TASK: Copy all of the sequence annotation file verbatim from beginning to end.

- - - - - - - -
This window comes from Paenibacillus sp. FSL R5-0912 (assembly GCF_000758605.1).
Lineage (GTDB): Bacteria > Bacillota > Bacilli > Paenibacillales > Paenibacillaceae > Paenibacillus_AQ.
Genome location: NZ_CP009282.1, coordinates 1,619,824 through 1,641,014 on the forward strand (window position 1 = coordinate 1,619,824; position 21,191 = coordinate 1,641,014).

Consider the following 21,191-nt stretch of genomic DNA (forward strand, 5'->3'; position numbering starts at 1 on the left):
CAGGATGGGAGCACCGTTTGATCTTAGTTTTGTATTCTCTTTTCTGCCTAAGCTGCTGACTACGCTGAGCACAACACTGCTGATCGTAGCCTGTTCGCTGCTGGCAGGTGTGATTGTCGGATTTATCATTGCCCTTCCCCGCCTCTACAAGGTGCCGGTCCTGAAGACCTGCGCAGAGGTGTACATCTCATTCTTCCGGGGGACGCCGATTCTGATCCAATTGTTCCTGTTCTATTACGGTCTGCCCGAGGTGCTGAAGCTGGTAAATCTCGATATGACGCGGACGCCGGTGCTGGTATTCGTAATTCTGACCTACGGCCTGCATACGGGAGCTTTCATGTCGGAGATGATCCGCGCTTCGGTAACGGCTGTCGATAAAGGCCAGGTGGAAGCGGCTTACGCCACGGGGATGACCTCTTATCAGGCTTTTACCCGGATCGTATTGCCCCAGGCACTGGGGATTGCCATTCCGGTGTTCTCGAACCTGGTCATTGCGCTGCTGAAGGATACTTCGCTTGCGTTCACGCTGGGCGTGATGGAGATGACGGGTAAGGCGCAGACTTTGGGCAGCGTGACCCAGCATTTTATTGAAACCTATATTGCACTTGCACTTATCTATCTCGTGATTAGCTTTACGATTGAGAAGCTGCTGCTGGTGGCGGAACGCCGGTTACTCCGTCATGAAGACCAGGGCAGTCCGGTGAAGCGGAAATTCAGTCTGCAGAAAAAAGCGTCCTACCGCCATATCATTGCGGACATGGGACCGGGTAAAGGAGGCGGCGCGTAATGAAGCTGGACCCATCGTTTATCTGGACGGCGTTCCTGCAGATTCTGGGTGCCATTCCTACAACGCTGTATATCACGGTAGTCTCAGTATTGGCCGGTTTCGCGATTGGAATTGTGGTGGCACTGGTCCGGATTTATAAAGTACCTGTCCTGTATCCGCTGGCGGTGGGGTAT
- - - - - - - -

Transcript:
This window comes from Paenibacillus sp. FSL R5-0912 (assembly GCF_000758605.1).
Lineage (GTDB): Bacteria > Bacillota > Bacilli > Paenibacillales > Paenibacillaceae > Paenibacillus_AQ.
Genome location: NZ_CP009282.1, coordinates 1,619,824 through 1,641,014 on the forward strand (window position 1 = coordinate 1,619,824; position 21,191 = coordinate 1,641,014).

Consider the following 21,191-nt stretch of genomic DNA (forward strand, 5'->3'; position numbering starts at 1 on the left):
CAGGATGGGAGCACCGTTTGATCTTAGTTTTGTATTCTCTTTTCTGCCTAAGCTGCTGACTACGCTGAGCACAACACTGCTGATCGTAGCCTGTTCGCTGCTGGCAGGTGTGATTGTCGGATTTATCATTGCCCTTCCCCGCCTCTACAAGGTGCCGGTCCTGAAGACCTGCGCAGAGGTGTACATCTCATTCTTCCGGGGGACGCCGATTCTGATCCAATTGTTCCTGTTCTATTACGGTCTGCCCGAGGTGCTGAAGCTGGTAAATCTCGATATGACGCGGACGCCGGTGCTGGTATTCGTAATTCTGACCTACGGCCTGCATACGGGAGCTTTCATGTCGGAGATGATCCGCGCTTCGGTAACGGCTGTCGATAAAGGCCAGGTGGAAGCGGCTTACGCCACGGGGATGACCTCTTATCAGGCTTTTACCCGGATCGTATTGCCCCAGGCACTGGGGATTGCCATTCCGGTGTTCTCGAACCTGGTCATTGCGCTGCTGAAGGATACTTCGCTTGCGTTCACGCTGGGCGTGATGGAGATGACGGGTAAGGCGCAGACTTTGGGCAGCGTGACCCAGCATTTTATTGAAACCTATATTGCACTTGCACTTATCTATCTCGTGATTAGCTTTACGATTGAGAAGCTGCTGCTGGTGGCGGAACGCCGGTTACTCCGTCATGAAGACCAGGGCAGTCCGGTGAAGCGGAAATTCAGTCTGCAGAAAAAAGCGTCCTACCGCCATATCATTGCGGACATGGGACCGGGTAAAGGAGGCGGCGCGTAATGAAGCTGGACCCATCGTTTATCTGGACGGCGTTCCTGCAGATTCTGGGTGCCATTCCTACAACGCTGTATATCACGGTAGTCTCAGTATTGGCCGGTTTCGCGATTGGAATTGTGGTGGCACTGGTCCGGATTTATAAAGTACCTGTCCTGTATCCGCTGGCGGTGGGGTAT